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Graduate Program in Communication & Culture

Faculty Profiles

Marusya Bociurkiw

Technology in Practice

University   York University
E-Mail Address
Phone Number   416-979-5000 x7447
Office Location   RCC-106
Office Hours   Wed 1:30-2:30


MA: Social & Political Thought, York University

Ph.D. Interdisciplinary Studies, UBC


Marusya Bociurkiw is assistant professor media theory in the School of Radio and Televison Arts at Ryerson University in Toronto where she teaches courses on news and current affairs, Canadian television, and gender theories of time-based and digital media. Her research is broadly concerned with the intersections of affect and nation and technology and their gendered, queered and racialized ramifications. She is the author of 5 books, the most recent of which, Feeling Canadian: Television Nationalism & Affect was published in 2011 by Wilfrid Laurier University Press. She is the author of four literary  books including Comfort Food for Breakups, an award winning literary memoir, and Halfway to the East, a collection of poetry. Her articles, essays and reviews have appeared in many academic, arts and activist journals and books.  She has been producing films and videos in Canada for the past fifteen years and those works have screened at film festivals and in cinemas on several continents.

Research Interests

My research is broadly concerned with the intersections of affect and nation and technology and their gendered, queered and racialized ramifications. Also: Canadian television; digital media; the archive; activist and community based cultural practices.

Selected Publications

Feeling Canadian: Affect, Nationalism & Television

Wilfred Laurier University Press. 2011.


Comfort Food for Breakups: The Memoir of a Hungry Girl

Arsenal Pulp Press, Vancouver. 2007.


The Children of Mary

Inanna Publications, Toronto. 2006. Novel.


Halfway to the East

Lazara Press: Vancouver: 1999. Poetry.


The Woman Who Loved Airports

Press Gang Publishers: Vancouver: 1994. Short stories and narratives.

Articles & Chapters in Books:

“Becoming Diaspora”, in Grekul,Lisa, Ledohowski, Lindy eds., Poet Pedagogues:  Reflections on 120 Years of Ukrainian-ness in Canada, Canadian Institute for Ukrainian Studies, Forthcoming, 2012. Invited Chapter, refereed.


"Mapping the Ephemeral Media Archive: Feminists, Cameras and Cablevision” Canmaer, Gerda, & Druick, Zoe eds., Cinephemera: Moving Images at the Margins of Canadian Cinema History, Montreal: McGill-Queens University Press. In Press. (Publication Spring 2012).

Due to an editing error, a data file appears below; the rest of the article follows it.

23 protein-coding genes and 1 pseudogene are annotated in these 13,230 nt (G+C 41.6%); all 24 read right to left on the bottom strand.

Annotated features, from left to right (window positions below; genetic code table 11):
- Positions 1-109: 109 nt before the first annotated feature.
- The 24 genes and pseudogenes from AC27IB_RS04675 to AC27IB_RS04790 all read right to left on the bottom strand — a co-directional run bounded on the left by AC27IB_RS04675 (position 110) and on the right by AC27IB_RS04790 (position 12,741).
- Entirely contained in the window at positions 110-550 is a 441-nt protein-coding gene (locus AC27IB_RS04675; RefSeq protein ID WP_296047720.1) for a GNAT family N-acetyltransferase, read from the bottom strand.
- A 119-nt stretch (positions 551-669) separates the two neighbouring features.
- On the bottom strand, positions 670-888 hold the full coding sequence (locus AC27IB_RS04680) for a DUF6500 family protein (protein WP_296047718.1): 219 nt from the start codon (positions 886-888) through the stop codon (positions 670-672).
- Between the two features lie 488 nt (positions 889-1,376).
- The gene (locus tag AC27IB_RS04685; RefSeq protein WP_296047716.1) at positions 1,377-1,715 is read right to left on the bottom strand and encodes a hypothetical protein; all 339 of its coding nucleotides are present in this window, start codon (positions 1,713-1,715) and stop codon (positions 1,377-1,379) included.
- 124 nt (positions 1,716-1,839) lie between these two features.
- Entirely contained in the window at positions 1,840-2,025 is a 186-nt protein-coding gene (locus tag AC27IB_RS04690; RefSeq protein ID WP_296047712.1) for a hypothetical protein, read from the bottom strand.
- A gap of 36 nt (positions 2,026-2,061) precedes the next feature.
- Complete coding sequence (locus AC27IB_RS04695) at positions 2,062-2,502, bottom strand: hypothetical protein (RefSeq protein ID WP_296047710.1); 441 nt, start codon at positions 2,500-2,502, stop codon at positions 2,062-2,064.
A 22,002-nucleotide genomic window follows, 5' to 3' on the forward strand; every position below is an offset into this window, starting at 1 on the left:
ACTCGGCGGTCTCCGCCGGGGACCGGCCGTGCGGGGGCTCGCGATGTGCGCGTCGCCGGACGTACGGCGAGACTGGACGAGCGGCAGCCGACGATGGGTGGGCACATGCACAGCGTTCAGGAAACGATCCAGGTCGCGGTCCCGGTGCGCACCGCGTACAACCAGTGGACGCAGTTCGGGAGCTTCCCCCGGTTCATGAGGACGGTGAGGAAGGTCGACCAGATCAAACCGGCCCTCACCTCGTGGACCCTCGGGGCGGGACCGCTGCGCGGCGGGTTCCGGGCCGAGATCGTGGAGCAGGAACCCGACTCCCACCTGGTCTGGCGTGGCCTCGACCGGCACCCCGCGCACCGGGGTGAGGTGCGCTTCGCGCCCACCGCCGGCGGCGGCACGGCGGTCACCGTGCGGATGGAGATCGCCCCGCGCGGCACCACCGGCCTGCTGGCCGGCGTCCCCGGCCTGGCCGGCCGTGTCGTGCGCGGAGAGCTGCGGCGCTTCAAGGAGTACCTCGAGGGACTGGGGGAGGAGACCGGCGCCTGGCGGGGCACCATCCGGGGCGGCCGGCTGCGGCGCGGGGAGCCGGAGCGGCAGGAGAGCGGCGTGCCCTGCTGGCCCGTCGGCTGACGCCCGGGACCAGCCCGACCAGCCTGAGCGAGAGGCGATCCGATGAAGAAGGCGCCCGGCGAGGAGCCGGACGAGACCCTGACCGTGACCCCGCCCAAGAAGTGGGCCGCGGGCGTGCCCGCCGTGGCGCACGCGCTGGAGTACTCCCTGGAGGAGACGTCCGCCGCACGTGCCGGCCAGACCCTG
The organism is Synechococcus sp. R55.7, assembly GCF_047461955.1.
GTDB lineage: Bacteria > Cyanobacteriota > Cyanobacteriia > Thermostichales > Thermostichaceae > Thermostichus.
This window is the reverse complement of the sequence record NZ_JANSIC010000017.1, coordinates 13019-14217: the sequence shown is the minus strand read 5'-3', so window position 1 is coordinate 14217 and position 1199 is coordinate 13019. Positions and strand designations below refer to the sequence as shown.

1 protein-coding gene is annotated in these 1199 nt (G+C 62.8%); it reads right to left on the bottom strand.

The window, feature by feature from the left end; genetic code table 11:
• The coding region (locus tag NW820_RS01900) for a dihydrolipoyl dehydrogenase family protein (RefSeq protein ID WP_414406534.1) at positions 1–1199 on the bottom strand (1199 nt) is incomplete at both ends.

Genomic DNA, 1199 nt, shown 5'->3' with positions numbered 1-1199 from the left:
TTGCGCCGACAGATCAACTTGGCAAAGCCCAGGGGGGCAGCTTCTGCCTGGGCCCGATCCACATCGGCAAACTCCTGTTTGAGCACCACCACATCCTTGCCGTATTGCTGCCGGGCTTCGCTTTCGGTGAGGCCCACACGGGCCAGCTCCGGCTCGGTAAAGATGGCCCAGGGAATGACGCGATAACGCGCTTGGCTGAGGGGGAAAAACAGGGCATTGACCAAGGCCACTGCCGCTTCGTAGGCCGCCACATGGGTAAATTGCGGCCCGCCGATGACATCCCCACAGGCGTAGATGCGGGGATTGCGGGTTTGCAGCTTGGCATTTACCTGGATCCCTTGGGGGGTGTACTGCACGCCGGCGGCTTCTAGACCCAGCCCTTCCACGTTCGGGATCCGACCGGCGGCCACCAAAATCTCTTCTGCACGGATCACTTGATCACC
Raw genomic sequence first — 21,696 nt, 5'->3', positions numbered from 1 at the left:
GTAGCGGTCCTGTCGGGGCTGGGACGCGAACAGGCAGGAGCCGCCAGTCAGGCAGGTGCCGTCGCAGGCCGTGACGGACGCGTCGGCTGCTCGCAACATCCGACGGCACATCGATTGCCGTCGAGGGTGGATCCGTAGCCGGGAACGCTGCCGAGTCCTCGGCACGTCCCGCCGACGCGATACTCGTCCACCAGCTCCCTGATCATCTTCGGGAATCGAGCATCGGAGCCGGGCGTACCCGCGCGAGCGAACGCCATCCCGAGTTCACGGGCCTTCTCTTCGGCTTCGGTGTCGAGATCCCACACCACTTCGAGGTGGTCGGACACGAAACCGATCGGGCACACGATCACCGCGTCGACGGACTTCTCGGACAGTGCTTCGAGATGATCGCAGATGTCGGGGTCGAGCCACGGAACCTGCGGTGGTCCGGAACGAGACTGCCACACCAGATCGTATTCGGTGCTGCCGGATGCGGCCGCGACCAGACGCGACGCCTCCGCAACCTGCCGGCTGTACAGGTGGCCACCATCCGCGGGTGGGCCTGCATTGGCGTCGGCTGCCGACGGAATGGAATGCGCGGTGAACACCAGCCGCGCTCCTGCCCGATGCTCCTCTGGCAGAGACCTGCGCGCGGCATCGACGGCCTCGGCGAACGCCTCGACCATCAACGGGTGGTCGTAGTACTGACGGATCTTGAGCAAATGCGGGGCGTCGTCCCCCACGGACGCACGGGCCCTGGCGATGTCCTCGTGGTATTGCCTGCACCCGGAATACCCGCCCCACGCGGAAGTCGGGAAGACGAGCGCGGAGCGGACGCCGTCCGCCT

“Making Do With Icons”, Anti-Hero Trinity Square Video Exhibition Catalogue, March 2010.


 “Wild Thing: HDTV and the Demasculinized Male Viewer”, In Media Res, Digital Television Theme Week, October 5-9, 2009. [].


Put on your bunny ears, take your TV around the block: Old and New Discourses of Gender and Nation in Mobile, Digital, and HDTV” Canadian Journal of Communications, Vol 33 (2008) 537-544. Refereed.


 “Whose Child Am I? The Quebec Referendum and Languages

 of Affect and the Body”, in Druick, Zoe and Kotsopoulos, Anastasia eds., Programming Reality: Perspectives on English Canadian Television, Wilfred Laurier University Press, 2008. 129-145.


“It’s Not About the Sex: Racialized Queerness in ‘Ellen’ and ‘The Ellen Degeneres Show’”, Canadian Woman Studies Journal, Winter 2005. 176-181. Refereed.


“Homeland (In) Security: Roots and Displacement from New York to Toronto to  Salt Lake City”, Reconstruction: An Interdisciplinary Cultural Studies Journal, Summer 2003, Vol. 3 #3. Refereed.

"Other Tongues:  Language and Hybridity in Recent Canadian Video Art." In Boos, Srephen, and Glowacka, Dorota eds., Between Ethics and Aesthetics:  Crossing the Boundaries.  Albany:  SUNY Press, 2002. 293-300. Invited Chapter.


"Queer Becoming Corporate, Corporate Becoming Queer: An Ethology":, Queen: A Journal of Rhetoric and Power, Vol 2.1 "Power and Recolonization", Winter 2002. Refereed.



By Field of Study
























Harold [Innis] taught us how to use the bias of culture and communication as an instrument of research. By directing attention to the bias, or distorting power of the dominant imagery and technology of any culture, he showed us how to understand cultures.
~ Marshall McLuhan